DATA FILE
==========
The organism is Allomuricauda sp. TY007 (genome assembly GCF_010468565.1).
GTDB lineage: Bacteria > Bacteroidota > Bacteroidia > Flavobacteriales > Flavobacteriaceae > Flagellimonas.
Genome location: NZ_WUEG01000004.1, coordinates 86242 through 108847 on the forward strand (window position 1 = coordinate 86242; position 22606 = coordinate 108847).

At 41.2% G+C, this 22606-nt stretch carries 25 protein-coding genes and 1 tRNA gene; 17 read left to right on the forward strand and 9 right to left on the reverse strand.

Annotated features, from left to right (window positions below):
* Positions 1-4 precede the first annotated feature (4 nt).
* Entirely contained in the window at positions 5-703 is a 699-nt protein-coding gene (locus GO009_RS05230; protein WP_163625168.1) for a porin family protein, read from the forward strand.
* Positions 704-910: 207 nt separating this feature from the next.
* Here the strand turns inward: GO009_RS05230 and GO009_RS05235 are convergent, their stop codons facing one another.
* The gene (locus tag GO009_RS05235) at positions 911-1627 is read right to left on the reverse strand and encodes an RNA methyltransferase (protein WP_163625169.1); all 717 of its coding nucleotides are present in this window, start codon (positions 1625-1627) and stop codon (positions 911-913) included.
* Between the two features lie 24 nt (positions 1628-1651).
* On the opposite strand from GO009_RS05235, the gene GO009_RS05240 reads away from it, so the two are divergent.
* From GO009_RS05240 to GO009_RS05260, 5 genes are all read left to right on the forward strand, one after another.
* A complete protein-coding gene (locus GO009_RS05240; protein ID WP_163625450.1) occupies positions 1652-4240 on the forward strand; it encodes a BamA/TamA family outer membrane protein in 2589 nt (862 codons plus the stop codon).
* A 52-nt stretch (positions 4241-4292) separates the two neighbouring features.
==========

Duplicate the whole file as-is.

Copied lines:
The organism is Allomuricauda sp. TY007 (genome assembly GCF_010468565.1).
GTDB lineage: Bacteria > Bacteroidota > Bacteroidia > Flavobacteriales > Flavobacteriaceae > Flagellimonas.
Genome location: NZ_WUEG01000004.1, coordinates 86242 through 108847 on the forward strand (window position 1 = coordinate 86242; position 22606 = coordinate 108847).

At 41.2% G+C, this 22606-nt stretch carries 25 protein-coding genes and 1 tRNA gene; 17 read left to right on the forward strand and 9 right to left on the reverse strand.

Annotated features, from left to right (window positions below):
* Positions 1-4 precede the first annotated feature (4 nt).
* Entirely contained in the window at positions 5-703 is a 699-nt protein-coding gene (locus GO009_RS05230; protein WP_163625168.1) for a porin family protein, read from the forward strand.
* Positions 704-910: 207 nt separating this feature from the next.
* Here the strand turns inward: GO009_RS05230 and GO009_RS05235 are convergent, their stop codons facing one another.
* The gene (locus tag GO009_RS05235) at positions 911-1627 is read right to left on the reverse strand and encodes an RNA methyltransferase (protein WP_163625169.1); all 717 of its coding nucleotides are present in this window, start codon (positions 1625-1627) and stop codon (positions 911-913) included.
* Between the two features lie 24 nt (positions 1628-1651).
* On the opposite strand from GO009_RS05235, the gene GO009_RS05240 reads away from it, so the two are divergent.
* From GO009_RS05240 to GO009_RS05260, 5 genes are all read left to right on the forward strand, one after another.
* A complete protein-coding gene (locus GO009_RS05240; protein ID WP_163625450.1) occupies positions 1652-4240 on the forward strand; it encodes a BamA/TamA family outer membrane protein in 2589 nt (862 codons plus the stop codon).
* A 52-nt stretch (positions 4241-4292) separates the two neighbouring features.